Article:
Peace – Oneness
We have seen the oneness that is implied in the word peace. We have seen it in the relationship of Jesus and Father God. Jesus describes this oneness in John 17:22 – 23:

  • “I have given them the glory that You gave Me, that they may be one as We are one I in them and You in Me—so that they may be brought to complete unity. Then the world will know that you sent Me and have loved them even as you have loved Me.”

And prior to this prayer in John17, Jesus clearly stated that “I and the Father are one,” in John 10:31.  Jesus and the Father are in total harmony and peace; they are as one whole entity.

Peace can also mean a state of secure welfare, as in the promise of Philippians 4:6-7 that states when we give thanks to God and pour out our requests to Him, He will give us a peace, that is, a sense of security and well-being in the midst of trouble.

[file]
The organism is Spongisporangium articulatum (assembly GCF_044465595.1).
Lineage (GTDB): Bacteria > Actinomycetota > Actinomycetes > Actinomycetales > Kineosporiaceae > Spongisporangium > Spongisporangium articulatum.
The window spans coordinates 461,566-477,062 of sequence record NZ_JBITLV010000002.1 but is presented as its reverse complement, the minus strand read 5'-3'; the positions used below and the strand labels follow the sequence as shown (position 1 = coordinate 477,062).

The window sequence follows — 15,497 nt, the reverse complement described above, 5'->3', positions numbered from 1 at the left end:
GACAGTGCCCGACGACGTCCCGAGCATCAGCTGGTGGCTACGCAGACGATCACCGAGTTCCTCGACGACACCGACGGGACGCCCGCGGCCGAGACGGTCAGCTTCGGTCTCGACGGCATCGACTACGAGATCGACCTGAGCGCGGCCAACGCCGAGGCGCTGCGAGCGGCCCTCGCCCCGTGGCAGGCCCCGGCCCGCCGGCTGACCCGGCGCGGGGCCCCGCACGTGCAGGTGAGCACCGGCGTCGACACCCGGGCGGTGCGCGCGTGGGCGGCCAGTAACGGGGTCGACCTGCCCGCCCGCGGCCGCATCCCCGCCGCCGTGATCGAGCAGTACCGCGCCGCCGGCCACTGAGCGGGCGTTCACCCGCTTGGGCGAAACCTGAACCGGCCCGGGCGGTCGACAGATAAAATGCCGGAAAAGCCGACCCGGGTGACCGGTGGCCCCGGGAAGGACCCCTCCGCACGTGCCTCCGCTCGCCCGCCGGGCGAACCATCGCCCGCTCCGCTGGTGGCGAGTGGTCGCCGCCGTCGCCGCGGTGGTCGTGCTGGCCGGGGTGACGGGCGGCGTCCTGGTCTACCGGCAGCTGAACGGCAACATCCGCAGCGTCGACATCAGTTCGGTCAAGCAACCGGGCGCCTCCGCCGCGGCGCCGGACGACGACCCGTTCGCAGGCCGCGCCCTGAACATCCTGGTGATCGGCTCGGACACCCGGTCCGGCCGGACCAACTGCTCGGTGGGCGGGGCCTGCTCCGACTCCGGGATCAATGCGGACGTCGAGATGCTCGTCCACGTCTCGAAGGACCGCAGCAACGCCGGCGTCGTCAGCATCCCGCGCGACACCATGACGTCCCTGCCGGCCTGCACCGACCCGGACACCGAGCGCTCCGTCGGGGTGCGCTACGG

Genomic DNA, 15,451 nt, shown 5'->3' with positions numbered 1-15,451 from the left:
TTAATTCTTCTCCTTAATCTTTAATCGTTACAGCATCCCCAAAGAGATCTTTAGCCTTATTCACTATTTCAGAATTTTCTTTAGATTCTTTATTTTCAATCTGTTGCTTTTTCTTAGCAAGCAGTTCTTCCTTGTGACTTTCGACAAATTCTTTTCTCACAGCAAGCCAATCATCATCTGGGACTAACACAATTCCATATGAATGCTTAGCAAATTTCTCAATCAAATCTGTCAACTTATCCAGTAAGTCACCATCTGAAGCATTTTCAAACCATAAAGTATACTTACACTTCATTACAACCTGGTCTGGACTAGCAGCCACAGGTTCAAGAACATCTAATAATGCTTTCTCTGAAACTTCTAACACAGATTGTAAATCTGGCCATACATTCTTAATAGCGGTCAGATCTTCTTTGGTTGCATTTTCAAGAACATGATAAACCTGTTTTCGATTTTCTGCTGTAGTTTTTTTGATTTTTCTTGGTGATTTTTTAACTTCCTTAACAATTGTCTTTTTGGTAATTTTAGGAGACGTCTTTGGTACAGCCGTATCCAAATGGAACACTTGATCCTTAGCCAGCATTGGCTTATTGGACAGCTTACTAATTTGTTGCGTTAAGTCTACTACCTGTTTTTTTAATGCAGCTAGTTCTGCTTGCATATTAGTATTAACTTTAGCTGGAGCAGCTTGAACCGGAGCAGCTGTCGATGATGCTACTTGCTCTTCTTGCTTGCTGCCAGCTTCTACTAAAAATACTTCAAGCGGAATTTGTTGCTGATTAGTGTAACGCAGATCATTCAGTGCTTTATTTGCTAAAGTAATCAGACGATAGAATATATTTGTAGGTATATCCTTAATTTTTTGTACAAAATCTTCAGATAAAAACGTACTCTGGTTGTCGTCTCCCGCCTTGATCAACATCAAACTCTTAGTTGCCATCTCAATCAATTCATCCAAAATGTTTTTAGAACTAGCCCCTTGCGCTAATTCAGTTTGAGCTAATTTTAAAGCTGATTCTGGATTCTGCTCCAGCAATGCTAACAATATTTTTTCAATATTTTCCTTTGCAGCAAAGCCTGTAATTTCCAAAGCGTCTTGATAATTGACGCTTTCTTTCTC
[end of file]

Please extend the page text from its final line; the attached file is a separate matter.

• “Do not be anxious about anything, but in every situation, by prayer and petition, with thanksgiving, present your requests to God.  And the peace of God, which transcends all understanding, will guard your hearts and your minds in Christ Jesus.” Phil. 4:6-7

Peace Implies War
If there is talk of peace then there has been enmity or war. In order to understand that Jesus is the Prince of Peace, we need to know that there was/is a war.

We see in scripture that there is a spiritual war going on of the Light versus the Dark. There is a war between the kingdom of God and the kingdom of Satan. This is clearly outlined in Ephesians 6:11-17.

We can trace this war as far back as the early chapters of the Bible. In Genesis 3 we see enmity between God and the Dark One:
“And I will put enmity between you and the woman, and between your offspring and hers; He (Jesus) will crush your head, and you will strike His heel,” Genesis 3:15.